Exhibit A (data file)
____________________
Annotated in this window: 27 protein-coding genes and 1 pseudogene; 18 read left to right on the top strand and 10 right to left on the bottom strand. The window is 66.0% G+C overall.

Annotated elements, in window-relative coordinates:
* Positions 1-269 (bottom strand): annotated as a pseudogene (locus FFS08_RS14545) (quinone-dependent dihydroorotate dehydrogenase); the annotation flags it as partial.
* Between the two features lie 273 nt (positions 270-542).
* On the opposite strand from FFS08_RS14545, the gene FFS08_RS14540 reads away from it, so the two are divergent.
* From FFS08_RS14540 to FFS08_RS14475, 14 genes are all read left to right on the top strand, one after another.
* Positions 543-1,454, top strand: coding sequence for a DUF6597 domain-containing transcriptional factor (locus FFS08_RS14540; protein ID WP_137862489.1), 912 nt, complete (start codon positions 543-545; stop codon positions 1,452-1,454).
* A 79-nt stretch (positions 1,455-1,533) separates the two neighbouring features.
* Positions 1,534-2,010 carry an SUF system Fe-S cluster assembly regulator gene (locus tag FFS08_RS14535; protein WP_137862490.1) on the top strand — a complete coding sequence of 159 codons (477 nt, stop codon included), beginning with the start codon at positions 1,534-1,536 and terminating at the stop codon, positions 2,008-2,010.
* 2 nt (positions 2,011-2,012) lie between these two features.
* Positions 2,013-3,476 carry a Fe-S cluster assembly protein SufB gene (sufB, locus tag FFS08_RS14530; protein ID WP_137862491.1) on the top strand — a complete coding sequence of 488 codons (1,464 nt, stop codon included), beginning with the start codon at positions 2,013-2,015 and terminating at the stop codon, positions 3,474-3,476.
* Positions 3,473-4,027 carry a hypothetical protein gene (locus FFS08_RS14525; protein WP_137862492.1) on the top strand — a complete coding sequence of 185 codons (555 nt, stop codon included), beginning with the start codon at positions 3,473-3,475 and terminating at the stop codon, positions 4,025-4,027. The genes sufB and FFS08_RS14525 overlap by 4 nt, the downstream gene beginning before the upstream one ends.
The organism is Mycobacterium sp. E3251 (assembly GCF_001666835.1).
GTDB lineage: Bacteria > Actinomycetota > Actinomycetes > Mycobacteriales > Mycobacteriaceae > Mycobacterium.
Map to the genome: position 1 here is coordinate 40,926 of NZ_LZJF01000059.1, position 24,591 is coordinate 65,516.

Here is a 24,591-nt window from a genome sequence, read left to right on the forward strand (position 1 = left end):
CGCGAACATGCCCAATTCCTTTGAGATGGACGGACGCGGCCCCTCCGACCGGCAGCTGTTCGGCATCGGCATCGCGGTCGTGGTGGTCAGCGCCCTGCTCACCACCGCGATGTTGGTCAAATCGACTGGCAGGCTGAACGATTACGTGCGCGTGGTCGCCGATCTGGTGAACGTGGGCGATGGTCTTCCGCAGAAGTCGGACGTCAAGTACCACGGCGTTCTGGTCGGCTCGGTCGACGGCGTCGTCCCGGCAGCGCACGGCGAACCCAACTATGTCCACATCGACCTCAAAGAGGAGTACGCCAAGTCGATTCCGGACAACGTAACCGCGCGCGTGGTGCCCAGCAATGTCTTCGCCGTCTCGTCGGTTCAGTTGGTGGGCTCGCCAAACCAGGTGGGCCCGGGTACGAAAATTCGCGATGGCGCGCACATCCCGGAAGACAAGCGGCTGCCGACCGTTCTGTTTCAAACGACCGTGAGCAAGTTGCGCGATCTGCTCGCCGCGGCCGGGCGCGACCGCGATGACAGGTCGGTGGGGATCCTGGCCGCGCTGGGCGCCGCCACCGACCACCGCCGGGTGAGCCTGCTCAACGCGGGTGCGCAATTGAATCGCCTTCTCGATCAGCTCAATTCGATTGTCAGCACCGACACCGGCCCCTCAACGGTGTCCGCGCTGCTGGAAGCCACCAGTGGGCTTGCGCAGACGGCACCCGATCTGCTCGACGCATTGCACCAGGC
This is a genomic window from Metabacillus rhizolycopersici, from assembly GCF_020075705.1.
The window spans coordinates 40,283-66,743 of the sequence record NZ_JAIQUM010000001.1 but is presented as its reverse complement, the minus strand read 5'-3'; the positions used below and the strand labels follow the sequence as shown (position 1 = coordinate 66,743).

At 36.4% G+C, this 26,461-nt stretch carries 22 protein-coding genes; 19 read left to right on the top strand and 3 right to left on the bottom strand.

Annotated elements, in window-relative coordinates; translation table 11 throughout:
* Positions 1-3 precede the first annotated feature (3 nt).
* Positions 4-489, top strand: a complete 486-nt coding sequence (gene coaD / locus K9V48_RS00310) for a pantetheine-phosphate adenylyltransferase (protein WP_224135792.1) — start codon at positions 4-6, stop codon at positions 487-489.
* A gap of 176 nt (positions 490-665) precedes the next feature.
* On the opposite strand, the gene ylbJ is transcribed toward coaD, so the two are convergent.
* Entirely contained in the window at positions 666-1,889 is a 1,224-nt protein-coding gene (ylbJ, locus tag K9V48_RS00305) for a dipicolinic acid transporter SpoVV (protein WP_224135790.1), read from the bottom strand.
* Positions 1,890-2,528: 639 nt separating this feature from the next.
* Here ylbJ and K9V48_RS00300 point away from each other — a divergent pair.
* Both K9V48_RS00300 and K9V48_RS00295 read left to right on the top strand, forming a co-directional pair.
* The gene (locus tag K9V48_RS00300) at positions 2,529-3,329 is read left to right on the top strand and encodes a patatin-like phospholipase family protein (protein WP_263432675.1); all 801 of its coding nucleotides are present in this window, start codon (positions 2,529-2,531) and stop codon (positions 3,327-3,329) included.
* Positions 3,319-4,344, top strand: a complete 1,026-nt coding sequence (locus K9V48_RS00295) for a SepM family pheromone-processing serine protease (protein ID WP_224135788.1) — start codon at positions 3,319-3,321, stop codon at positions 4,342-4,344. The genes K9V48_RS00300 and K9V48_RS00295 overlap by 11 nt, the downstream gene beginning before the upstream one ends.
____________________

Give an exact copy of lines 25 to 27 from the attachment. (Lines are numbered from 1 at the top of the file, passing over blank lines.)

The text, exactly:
* On the opposite strand, the gene ylbJ is transcribed toward coaD, so the two are convergent.
* Entirely contained in the window at positions 666-1,889 is a 1,224-nt protein-coding gene (ylbJ, locus tag K9V48_RS00305) for a dipicolinic acid transporter SpoVV (protein WP_224135790.1), read from the bottom strand.
* Positions 1,890-2,528: 639 nt separating this feature from the next.